It’s easy to take automobiles and aviation for granted today; they’ve become a part of the fabric of life. But when they were first developed, they opened up the floodgates not only for travel, but for curiosity, possibility, and a newfound feeling of unencumbered freedom. These designs trace that history, beginning with the earliest air meets and automotive models up to modern-day escapades.
23 3/8 x 35 1/4 in./60 x 89.6 cm
“As an important commercial, industrial, financial and publishing center whose annual fairs achieved world renown, Frankfurt am Main was a logical site for Germany’s first aeronautical exposition. The show was held at a time when the novelty of flying had seized the imagination of the public and aroused much interest in the possibilities of future travel by air. Orville Wright, in the summer of 1909, had come to Berlin under the auspices of the Berliner Lokal Anzeiger to demonstrate his biplane before Kaiser Wilhelm II and to give Crown Prince Friedrich Wilhelm a ride. The Crown Prince was the first member of the Royal Family to fly. That same year, Hans Grade, a pioneer of flight who had succeeded in making a hop on a triplane in 1908, gave a historic first to Germany by carrying the world’s earliest recorded piece of airmail… Pictured in the poster is Frankfurt’s red sandstone Dom, or cathedral… In the foreground is a Voisin biplane, probably reflecting the impression Frenchman Armand Zipfel made in this type craft… the twenty-six-year-old aviator was acclaimed as the first to ascend in an aeroplane in Germany. The air-ship betokens a German obsession with Zeppelins” (Looping the Loop, p. 37). Rare!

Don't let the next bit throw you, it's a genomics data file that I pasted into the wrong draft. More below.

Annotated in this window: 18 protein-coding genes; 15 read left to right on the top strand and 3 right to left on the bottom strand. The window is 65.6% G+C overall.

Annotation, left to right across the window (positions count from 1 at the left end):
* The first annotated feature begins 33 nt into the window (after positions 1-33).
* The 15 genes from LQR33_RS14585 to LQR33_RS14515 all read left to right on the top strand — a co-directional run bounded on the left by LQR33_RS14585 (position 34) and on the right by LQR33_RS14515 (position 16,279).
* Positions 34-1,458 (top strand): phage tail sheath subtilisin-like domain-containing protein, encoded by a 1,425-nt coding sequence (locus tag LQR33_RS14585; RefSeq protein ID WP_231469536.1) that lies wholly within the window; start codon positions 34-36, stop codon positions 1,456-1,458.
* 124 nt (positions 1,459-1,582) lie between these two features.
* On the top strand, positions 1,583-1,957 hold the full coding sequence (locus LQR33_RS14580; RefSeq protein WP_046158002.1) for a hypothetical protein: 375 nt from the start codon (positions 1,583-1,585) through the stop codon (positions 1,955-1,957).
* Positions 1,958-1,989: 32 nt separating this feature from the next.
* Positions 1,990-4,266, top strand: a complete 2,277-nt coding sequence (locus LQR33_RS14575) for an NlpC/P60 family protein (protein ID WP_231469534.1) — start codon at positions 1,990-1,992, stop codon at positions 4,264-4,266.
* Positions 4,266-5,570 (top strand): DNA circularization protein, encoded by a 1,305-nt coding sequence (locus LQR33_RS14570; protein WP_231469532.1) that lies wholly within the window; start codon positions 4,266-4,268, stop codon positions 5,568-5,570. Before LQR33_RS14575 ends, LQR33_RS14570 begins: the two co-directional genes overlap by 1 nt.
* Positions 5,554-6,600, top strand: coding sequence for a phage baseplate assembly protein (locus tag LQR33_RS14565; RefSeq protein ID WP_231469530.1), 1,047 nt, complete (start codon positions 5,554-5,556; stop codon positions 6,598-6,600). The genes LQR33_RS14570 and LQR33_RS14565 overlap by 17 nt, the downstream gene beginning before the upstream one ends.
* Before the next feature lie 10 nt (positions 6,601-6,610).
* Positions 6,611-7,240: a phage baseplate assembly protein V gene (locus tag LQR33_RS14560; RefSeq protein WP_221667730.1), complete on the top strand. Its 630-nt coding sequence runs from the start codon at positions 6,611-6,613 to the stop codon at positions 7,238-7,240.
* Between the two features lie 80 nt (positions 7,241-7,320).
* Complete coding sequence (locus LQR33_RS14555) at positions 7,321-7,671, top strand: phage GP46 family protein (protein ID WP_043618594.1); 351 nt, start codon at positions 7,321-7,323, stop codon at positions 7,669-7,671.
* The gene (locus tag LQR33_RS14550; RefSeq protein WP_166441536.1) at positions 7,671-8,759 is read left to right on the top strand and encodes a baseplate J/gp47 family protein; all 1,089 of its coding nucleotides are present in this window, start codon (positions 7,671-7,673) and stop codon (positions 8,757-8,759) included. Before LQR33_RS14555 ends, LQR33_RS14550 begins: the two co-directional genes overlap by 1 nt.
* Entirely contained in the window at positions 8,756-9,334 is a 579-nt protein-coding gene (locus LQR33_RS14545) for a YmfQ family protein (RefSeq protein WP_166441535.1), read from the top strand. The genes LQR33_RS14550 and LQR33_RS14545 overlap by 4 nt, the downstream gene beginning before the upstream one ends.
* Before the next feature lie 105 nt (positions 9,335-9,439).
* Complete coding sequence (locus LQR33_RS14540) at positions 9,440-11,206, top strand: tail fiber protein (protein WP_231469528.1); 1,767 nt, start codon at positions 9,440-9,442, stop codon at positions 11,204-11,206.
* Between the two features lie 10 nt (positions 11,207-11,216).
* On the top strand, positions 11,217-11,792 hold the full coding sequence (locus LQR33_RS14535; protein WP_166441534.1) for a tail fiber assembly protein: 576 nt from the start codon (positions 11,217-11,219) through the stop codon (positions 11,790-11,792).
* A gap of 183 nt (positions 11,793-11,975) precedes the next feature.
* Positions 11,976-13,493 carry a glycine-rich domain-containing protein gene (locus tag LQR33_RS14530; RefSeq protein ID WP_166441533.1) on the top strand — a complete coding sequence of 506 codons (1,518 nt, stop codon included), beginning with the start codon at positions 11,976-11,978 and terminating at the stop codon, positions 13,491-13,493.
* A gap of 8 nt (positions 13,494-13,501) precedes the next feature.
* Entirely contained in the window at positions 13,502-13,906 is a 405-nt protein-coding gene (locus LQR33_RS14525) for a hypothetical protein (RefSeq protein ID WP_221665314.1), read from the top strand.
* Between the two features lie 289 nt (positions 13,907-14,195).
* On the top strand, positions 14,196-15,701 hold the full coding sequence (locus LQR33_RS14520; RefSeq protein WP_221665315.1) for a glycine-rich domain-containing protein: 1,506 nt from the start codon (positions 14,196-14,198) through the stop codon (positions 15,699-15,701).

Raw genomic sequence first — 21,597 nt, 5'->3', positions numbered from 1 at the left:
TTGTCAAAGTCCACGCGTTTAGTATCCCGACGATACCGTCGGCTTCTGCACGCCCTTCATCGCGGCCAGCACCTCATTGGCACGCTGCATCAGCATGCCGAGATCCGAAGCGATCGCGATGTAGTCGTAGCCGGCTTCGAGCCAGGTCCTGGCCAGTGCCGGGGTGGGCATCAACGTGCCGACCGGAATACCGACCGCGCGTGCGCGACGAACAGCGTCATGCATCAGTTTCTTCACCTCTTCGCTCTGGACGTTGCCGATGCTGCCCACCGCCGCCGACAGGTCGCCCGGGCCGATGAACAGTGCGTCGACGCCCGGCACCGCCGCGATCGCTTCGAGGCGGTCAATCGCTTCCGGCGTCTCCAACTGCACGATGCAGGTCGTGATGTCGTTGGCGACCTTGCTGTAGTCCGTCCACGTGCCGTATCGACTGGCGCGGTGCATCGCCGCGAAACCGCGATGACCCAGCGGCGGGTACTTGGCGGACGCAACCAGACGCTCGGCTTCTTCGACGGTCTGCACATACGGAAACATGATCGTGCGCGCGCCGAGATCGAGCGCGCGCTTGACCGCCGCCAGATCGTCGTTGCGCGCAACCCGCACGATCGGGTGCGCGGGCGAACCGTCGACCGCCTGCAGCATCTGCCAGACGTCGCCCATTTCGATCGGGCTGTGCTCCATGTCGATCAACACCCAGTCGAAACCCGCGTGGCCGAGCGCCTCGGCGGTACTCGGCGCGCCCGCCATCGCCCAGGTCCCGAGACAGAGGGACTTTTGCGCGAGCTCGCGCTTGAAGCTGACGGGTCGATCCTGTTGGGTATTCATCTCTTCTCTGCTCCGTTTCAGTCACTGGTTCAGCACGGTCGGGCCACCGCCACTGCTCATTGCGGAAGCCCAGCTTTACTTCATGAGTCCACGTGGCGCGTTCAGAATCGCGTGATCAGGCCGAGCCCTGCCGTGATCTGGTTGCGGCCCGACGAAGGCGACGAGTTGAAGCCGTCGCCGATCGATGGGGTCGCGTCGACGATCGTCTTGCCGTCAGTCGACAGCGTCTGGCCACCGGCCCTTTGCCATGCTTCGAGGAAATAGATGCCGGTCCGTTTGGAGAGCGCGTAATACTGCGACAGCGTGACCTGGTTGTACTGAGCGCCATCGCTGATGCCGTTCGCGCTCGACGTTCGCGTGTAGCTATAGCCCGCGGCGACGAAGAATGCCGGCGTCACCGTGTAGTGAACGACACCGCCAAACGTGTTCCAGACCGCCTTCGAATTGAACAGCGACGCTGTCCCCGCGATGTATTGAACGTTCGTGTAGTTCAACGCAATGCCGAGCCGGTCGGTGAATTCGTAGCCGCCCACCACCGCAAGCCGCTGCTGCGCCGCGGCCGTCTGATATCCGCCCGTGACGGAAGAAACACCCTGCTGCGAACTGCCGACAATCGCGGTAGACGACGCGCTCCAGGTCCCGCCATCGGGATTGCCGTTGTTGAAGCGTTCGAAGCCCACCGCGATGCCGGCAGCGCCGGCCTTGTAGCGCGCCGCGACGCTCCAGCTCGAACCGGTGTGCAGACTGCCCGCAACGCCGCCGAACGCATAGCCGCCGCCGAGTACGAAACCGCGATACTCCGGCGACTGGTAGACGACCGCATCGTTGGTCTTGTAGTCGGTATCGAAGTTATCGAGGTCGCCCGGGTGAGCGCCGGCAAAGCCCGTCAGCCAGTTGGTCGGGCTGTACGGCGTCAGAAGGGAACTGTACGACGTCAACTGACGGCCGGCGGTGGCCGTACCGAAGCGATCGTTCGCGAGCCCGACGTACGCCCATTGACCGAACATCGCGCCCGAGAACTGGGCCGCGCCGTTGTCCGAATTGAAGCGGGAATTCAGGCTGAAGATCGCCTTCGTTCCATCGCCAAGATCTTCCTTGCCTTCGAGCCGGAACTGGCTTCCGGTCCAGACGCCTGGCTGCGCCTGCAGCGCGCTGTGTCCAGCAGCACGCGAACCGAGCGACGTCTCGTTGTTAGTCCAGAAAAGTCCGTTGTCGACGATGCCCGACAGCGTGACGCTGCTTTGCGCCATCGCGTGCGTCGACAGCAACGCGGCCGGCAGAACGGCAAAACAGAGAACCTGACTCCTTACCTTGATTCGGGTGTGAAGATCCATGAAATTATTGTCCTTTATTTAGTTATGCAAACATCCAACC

23 1/2 x 35 7/8 in./59.8 x 91.2 cm
Although the lush German landscape is the visual focus of this design, it is the flying object in the corner that is the subject: the passenger zeppelin named “Deutschland.” A separate tip-on tells us that, due to the likely high demand, it is advisable to reserve seats in advance as soon as possible. An address is provided for the Hamburg-Amerika Line’s office in Düsseldorf for registration, tickets, and details. The “Deutschland” was the first passenger ship of the Deutsche Luftschiffahrts-Aktiengesellschaft, otherwise known as Delag (or the German Airship Travel Corporation). It first flew in June, 1910, and was capable of accommodating 24 passengers. Unfortunately, less than two weeks later, the zeppelin was destroyed in a thunderstorm, though all passengers on board survived. Rare!
30 1/4 x 42 1/4 in./77 x 107.5 cm
From a bird’s eye view above the cockpit of an early monoplane resembling a Blériot, we share in the pilot’s vertiginous, breathtaking vista of Nice and the Gold Coast as he scatters a bouquet of roses to the town at his feet. Brossé, a graphic chronicler of the city of Nice, not only provided us with a magnificent poster for the 1910 air show, but was also one of the event’s key organizers.